two kinds of research get mixed up. You lose the basic research as we lost
IPTO and its broad ranging and forward directed Information Sciences
program of research.  . 

>What Ronda doesn't seem to see is that the Republican position on S&T
>policy is NOT supportive of critical national investments such as those
>that produced the Internet. 

Gary, instead of your saying the problem with basic research, as the kind
of program Licklider brought to ARPA in 1962, you avoid discussing that
kind of program by accusing me of presenting the Republican Party program. 

Instead of trying to avoid the discussion over basic research and the
lessons from Lickliders leadership of IPTO, it would seem more fruitful to
stop the name calling and discuss the lessons from Licklider's work at

>In fact, Repubican ideologues are publicly arguing these days 
>that the government's role in fostering the Internet
>was a historical fluke and the system really only took off when it was
>turned over to the private sector. Democrats are countering that the
>Internet would have never happened without government support and
>coordination. So there is a difference, especially for programs like the
>Next Generation Internet at NSF or the Internet 2 consortium. 

I thought Gore was also bragging about how he was responsible for the
policy of privatizing the Internet. 

Neither party seems to have any conception of the need for determining the
government role in either the future development and scaling of the
Internet, nor of the support for basic research in IT. 

>Moreover, the Republican approach to S&T policy would intensify
>universities' growing dependence on private sector funding for research,
>they would increase the link between R&D and weapons procurement, they
>would curtail or even eliminate many civilian technology investment
>programs such as the Partnership for a New Generation of Vehicles or the
>Advanced Technology Program, and they would settle for a science community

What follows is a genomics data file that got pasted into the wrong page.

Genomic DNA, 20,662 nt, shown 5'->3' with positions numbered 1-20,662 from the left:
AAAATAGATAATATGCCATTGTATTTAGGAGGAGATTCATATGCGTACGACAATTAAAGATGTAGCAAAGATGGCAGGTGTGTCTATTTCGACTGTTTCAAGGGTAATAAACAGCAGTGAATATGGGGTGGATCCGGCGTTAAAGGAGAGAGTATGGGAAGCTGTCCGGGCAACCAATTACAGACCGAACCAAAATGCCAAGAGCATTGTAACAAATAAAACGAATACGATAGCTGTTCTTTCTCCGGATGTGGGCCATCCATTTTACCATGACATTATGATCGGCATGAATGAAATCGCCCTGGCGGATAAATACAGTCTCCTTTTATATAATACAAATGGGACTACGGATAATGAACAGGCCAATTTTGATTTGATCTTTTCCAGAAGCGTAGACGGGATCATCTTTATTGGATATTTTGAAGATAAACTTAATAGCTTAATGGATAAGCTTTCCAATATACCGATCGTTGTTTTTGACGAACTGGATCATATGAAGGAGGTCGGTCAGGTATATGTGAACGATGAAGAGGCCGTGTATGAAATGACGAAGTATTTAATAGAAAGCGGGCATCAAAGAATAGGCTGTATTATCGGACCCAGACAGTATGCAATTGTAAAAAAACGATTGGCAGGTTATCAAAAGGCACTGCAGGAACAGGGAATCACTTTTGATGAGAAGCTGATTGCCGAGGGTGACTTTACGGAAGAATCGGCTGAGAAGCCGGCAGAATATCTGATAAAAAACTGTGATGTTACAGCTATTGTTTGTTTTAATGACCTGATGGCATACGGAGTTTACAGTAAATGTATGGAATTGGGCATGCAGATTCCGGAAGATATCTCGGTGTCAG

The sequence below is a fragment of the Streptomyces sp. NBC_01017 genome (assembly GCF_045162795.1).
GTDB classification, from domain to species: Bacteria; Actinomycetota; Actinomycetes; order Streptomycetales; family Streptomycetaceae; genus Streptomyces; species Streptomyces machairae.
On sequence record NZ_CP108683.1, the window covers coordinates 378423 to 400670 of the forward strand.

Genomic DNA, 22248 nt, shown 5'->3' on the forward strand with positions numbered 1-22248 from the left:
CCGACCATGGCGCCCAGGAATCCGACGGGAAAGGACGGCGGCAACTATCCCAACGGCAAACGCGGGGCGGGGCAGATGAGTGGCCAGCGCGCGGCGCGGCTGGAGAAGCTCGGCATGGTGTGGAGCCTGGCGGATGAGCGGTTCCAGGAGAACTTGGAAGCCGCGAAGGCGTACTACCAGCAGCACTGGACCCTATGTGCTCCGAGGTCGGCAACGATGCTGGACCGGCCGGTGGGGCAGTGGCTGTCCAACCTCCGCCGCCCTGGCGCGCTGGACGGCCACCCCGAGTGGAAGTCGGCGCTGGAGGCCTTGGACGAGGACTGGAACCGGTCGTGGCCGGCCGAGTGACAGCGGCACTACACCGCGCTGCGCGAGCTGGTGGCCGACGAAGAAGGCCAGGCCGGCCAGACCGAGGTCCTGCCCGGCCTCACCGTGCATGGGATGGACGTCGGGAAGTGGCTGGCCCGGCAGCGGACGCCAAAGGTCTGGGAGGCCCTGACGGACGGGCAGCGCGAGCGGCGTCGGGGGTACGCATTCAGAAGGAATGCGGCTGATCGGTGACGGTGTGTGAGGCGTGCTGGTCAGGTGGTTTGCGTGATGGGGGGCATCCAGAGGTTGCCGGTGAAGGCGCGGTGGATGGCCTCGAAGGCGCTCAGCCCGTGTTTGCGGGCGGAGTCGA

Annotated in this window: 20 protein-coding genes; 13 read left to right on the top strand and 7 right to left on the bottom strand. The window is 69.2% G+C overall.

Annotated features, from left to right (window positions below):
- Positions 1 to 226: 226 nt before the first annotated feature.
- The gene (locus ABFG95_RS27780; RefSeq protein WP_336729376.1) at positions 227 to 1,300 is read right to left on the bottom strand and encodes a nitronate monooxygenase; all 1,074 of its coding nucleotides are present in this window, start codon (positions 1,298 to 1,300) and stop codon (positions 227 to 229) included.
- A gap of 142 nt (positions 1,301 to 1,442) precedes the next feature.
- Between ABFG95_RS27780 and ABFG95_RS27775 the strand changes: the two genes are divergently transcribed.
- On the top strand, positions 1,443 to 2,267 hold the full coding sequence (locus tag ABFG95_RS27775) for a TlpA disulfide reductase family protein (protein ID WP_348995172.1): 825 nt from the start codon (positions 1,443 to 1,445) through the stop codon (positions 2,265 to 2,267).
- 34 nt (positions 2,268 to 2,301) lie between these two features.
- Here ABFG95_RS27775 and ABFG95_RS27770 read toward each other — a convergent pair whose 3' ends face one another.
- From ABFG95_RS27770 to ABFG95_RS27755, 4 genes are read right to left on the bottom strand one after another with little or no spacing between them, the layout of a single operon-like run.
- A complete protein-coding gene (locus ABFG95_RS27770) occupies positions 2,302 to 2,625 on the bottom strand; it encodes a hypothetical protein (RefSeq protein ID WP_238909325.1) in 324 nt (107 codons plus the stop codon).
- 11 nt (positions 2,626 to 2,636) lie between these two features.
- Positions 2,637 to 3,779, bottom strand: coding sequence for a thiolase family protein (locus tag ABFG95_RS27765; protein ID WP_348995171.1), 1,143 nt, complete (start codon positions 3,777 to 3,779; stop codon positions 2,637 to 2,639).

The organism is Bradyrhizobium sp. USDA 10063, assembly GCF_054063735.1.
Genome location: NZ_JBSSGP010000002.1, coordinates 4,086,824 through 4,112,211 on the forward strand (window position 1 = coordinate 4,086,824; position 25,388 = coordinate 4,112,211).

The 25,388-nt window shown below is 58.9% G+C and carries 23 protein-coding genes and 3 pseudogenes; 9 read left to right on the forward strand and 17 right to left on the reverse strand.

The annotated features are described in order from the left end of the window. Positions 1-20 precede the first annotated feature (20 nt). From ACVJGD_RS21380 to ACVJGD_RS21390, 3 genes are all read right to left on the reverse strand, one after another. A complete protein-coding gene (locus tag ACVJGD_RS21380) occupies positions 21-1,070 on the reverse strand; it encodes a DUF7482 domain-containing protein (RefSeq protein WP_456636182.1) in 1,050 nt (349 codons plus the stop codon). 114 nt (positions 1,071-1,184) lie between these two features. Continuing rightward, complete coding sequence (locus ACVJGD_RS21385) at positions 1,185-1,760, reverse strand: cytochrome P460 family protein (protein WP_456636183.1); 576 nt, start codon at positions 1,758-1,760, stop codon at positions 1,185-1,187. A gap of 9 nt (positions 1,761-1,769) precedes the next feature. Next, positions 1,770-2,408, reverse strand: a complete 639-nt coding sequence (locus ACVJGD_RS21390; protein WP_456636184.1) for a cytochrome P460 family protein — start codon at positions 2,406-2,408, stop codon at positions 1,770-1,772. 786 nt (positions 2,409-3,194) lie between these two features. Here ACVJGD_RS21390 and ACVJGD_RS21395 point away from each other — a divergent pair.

>that simply pits one sub-specialty against another for funding. Their
>philosophy is that technology only comes from the private sector, and that
>all technology is essentially a market commodity, and there is no role for
>the government in fostering any technology that has any non-commercial,
>public interest value. I'd say I have a lot of problems with that
>philosophy and I think there's room in the Democratic Party for a critique
>of that view, as George Brown demonstrated during his final decade of
>speeches and work. 

Good to hear you have trouble with the Republican program. 

But the Democratic Party program is not better. They are both evils. 

Support for scientific policy work is critically needed in the US and the
US government folks, both Democratics and Republicans have ceded policy
initiatives to the commercial sector rather than having any public
interest objectives and programs. 

There is a serious need to look at the past 40 years and learn the lessons
from the important results we are seeing from the DoD support for
scientists like JCR Licklider, Norbert Wiener, John von Neumann, and many

That kind of support doesn't seem to exist any longer. 

Instead we get commercial product oriented thrusts for research programs
or military product oriented thrusts for research programs. 

But the basic research, the research that sees the important potential of
the computer and of the Internet as an intellectual partner to the human
and to human-to-human communication, such research must either be done
under camouflage or die of starvation in the US. 

And urging people to support either the Democratic or Republican Party
platforms doesn't help change the situation. There is a need for a broad
and wide ranging public discussion on these issues. Gary, I am sorry that
you are not encouraging broad public discussion on these issues, but
instead advocating the public choose to support one of the proffered sets
of evils the public in the US is faced with this election year. 

>-- Gary